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February 15, 2013 9:37 am
LCH.Clearnet almost tripled its net profit last year after the transatlantic clearing house being bid for by the London Stock Exchange experienced what it called “a transformational year”.
The group, in which the LSE is looking to take a controlling stake of up to 60 per cent, said net profit rose to €59.7m from €21.2m in the previous year thanks to higher revenues.
Its net revenues grew by almost a quarter to €426.2m, driven by an expansion of its over-the-counter business, particularly in interest rate swaps and credit default swaps, and a better performance in commodities.
The figures reflected a concerted push by Ian Axe, chief executive, to turn a utility-like business that was facing the loss of its key exchange customers into a more commercial organisation able to better exploit a sweeping regulatory overhaul of the derivatives market.
Authorities want more of the vast over-the-counter derivatives market to be processed through clearing houses, which stand between two parties in a trade and ensure the deal in the case of a default. LCH is the one of the world’s largest clearing houses and by far the world’s largest clearer of interest rate swaps, which are used by banks, institutions and corporations to hedge against risk.
Operating profit before impairment and non-recurring items grew by 89 per cent to €127.5m.
“These results helped to strengthen our balance sheet, hire the best market talent, invest in improving risk management and technology and fast-track our expansion plans in the US with the acquisition of International Derivatives Clearing Group [from Nasdaq OMX]” said Mr Axe.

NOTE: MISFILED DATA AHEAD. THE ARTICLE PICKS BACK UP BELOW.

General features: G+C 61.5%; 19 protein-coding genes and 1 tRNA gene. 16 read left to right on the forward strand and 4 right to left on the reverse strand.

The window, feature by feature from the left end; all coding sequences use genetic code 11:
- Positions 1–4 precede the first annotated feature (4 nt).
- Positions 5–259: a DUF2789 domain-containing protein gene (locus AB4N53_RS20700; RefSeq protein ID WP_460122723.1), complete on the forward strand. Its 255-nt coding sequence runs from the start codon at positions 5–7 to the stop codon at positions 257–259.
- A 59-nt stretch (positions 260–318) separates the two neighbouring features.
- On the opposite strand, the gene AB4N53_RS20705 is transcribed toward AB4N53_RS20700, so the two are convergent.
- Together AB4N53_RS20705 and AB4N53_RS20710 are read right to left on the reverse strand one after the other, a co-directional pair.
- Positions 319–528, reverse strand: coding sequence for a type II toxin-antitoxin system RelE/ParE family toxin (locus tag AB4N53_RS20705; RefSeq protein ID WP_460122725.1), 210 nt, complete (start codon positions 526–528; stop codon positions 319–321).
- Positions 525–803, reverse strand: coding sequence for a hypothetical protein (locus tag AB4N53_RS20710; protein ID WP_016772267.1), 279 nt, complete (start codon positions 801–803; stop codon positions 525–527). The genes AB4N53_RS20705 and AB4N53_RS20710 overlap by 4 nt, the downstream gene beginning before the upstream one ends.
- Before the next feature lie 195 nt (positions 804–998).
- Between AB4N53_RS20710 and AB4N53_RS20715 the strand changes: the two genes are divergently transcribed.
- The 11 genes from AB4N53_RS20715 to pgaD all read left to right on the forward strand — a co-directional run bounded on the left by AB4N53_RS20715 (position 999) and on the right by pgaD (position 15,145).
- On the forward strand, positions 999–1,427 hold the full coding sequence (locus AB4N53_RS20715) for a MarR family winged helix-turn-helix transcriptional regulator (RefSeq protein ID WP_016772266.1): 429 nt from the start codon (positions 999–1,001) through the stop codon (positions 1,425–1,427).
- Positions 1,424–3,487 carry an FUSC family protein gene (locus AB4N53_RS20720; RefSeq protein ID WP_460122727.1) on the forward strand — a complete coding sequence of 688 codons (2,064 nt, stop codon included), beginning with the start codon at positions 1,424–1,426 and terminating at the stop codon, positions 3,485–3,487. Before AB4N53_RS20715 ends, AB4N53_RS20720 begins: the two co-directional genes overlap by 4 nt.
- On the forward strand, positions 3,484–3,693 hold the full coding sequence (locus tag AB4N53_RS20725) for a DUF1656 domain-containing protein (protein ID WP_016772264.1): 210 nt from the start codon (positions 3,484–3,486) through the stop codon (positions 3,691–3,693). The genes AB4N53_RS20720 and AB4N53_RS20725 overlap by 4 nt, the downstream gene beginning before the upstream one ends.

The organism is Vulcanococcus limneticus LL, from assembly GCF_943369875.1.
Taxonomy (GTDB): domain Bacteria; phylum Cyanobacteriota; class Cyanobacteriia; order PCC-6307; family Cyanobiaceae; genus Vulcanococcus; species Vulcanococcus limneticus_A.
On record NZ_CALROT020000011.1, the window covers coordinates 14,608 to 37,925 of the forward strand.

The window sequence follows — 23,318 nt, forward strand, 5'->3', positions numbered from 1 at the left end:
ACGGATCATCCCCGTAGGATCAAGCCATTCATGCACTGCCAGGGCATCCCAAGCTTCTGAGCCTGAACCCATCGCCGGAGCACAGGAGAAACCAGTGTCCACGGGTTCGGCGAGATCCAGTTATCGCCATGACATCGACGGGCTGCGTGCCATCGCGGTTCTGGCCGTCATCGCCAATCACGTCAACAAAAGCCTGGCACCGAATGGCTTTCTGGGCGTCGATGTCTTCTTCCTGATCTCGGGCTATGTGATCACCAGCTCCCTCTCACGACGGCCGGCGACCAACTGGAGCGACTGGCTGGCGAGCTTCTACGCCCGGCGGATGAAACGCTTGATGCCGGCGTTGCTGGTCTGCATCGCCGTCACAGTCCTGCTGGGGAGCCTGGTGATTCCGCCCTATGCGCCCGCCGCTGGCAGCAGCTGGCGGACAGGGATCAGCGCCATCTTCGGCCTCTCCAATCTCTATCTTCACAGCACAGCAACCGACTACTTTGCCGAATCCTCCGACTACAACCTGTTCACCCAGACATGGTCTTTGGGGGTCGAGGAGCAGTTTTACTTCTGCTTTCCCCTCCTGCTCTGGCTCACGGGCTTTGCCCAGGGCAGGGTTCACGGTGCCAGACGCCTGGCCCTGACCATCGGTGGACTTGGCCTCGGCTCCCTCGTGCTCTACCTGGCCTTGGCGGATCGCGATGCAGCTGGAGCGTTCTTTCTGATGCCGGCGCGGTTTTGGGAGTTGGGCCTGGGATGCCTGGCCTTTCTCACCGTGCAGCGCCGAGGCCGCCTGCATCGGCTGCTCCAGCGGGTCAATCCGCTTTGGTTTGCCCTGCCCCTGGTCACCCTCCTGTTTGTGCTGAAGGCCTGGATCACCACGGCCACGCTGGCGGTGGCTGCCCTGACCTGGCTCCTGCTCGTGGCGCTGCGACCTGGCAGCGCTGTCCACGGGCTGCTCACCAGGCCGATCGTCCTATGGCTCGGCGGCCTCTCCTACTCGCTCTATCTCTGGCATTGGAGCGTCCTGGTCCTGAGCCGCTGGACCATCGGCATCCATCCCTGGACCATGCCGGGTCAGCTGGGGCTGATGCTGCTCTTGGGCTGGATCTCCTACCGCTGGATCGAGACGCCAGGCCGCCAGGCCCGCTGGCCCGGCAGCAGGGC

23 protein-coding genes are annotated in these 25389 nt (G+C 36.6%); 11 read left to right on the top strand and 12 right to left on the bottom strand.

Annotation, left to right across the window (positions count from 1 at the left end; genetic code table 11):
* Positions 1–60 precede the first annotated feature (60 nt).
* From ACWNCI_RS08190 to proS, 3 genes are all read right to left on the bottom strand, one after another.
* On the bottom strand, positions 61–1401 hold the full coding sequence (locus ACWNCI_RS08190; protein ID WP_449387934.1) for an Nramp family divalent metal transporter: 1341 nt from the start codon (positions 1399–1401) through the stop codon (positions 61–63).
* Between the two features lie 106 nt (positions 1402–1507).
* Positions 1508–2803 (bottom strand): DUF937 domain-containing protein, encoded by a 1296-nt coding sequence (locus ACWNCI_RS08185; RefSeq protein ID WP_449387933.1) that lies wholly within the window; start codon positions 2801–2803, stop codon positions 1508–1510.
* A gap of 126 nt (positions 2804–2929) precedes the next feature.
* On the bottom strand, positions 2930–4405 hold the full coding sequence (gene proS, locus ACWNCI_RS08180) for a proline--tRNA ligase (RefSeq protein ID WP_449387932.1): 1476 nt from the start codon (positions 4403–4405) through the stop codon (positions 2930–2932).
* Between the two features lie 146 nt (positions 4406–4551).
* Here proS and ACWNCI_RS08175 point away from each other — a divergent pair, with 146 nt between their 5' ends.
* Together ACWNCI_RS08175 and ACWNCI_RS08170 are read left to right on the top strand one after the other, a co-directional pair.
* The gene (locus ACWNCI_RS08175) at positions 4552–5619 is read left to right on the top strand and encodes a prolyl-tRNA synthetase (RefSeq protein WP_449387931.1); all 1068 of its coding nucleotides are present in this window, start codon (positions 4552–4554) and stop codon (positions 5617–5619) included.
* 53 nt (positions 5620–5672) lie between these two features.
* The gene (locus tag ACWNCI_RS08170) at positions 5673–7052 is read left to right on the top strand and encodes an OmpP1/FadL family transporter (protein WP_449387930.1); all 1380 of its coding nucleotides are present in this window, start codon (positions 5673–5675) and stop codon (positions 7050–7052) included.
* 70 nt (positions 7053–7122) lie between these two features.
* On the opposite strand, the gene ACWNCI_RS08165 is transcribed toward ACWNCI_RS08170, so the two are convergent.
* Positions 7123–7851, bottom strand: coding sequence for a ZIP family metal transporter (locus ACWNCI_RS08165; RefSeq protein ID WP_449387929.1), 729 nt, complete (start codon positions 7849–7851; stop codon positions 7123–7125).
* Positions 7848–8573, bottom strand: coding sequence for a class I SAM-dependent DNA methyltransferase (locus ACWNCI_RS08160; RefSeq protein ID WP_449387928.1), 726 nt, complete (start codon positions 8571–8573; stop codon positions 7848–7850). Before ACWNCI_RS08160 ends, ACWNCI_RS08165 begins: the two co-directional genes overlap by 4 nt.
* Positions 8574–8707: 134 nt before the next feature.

The group said it was preparing a capital increase of around €300m, towards the lower end of its estimates, once the planned majority takeover by the LSE had completed. The group needs to raise its capital levels to comply with European regulators’ recommendations for clearing houses. “All our shareholders are very supportive,” said Mr Axe.
However, shares in the London Stock Exchange fell 3.4 per cent due to investor concerns that LCH’s operating costs rose 8 per cent to €298.7m. Mr Axe said the costs were due in part to adverse foreign exchange effects and further investments in its over-the-counter derivatives business SwapClear.
Revenues from the unit rose 36 per cent to €59.8m. It cleared swaps with a notional outstanding value of $11.9tn in the first year of a new service for institutional investors such as hedge funds and pension funds.
Richard Perrott, an analyst at Berenberg Bank, said there were concerns about the subsidiary’s profit-sharing arrangements between the dealer-banks and LCH.
“We expect OTC derivatives clearing to grow extremely quickly, but LCH.Clearnet keeps just 15 per cent of surplus profits beyond an initial £7.5m level,” he said. “Significant OTC investment might be something that’s good for SwapClear but the appeal is less obvious for LCH.”
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